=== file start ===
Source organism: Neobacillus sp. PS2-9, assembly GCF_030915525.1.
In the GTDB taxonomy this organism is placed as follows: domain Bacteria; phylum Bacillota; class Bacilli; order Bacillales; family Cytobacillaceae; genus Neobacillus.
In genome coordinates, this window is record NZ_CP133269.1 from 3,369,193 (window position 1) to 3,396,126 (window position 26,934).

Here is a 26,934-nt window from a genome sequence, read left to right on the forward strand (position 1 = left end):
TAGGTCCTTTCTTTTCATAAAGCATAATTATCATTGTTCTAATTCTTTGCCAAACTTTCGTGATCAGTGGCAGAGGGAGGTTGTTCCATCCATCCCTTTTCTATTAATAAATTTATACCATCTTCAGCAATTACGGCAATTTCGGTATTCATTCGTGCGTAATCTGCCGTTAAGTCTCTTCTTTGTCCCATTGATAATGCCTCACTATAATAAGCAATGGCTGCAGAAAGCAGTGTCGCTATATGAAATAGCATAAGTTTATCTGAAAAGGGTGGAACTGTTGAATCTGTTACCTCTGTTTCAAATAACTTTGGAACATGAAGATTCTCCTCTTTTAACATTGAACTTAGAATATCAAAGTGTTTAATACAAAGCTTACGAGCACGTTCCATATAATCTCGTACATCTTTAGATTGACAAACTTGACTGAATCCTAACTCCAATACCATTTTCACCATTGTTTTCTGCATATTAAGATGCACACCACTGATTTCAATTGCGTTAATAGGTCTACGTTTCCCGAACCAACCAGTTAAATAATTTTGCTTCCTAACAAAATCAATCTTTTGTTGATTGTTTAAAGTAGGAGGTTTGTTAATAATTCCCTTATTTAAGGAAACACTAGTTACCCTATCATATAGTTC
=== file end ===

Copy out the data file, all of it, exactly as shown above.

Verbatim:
Source organism: Neobacillus sp. PS2-9, assembly GCF_030915525.1.
In the GTDB taxonomy this organism is placed as follows: domain Bacteria; phylum Bacillota; class Bacilli; order Bacillales; family Cytobacillaceae; genus Neobacillus.
In genome coordinates, this window is record NZ_CP133269.1 from 3,369,193 (window position 1) to 3,396,126 (window position 26,934).

Here is a 26,934-nt window from a genome sequence, read left to right on the forward strand (position 1 = left end):
TAGGTCCTTTCTTTTCATAAAGCATAATTATCATTGTTCTAATTCTTTGCCAAACTTTCGTGATCAGTGGCAGAGGGAGGTTGTTCCATCCATCCCTTTTCTATTAATAAATTTATACCATCTTCAGCAATTACGGCAATTTCGGTATTCATTCGTGCGTAATCTGCCGTTAAGTCTCTTCTTTGTCCCATTGATAATGCCTCACTATAATAAGCAATGGCTGCAGAAAGCAGTGTCGCTATATGAAATAGCATAAGTTTATCTGAAAAGGGTGGAACTGTTGAATCTGTTACCTCTGTTTCAAATAACTTTGGAACATGAAGATTCTCCTCTTTTAACATTGAACTTAGAATATCAAAGTGTTTAATACAAAGCTTACGAGCACGTTCCATATAATCTCGTACATCTTTAGATTGACAAACTTGACTGAATCCTAACTCCAATACCATTTTCACCATTGTTTTCTGCATATTAAGATGCACACCACTGATTTCAATTGCGTTAATAGGTCTACGTTTCCCGAACCAACCAGTTAAATAATTTTGCTTCCTAACAAAATCAATCTTTTGTTGATTGTTTAAAGTAGGAGGTTTGTTAATAATTCCCTTATTTAAGGAAACACTAGTTACCCTATCATATAGTTC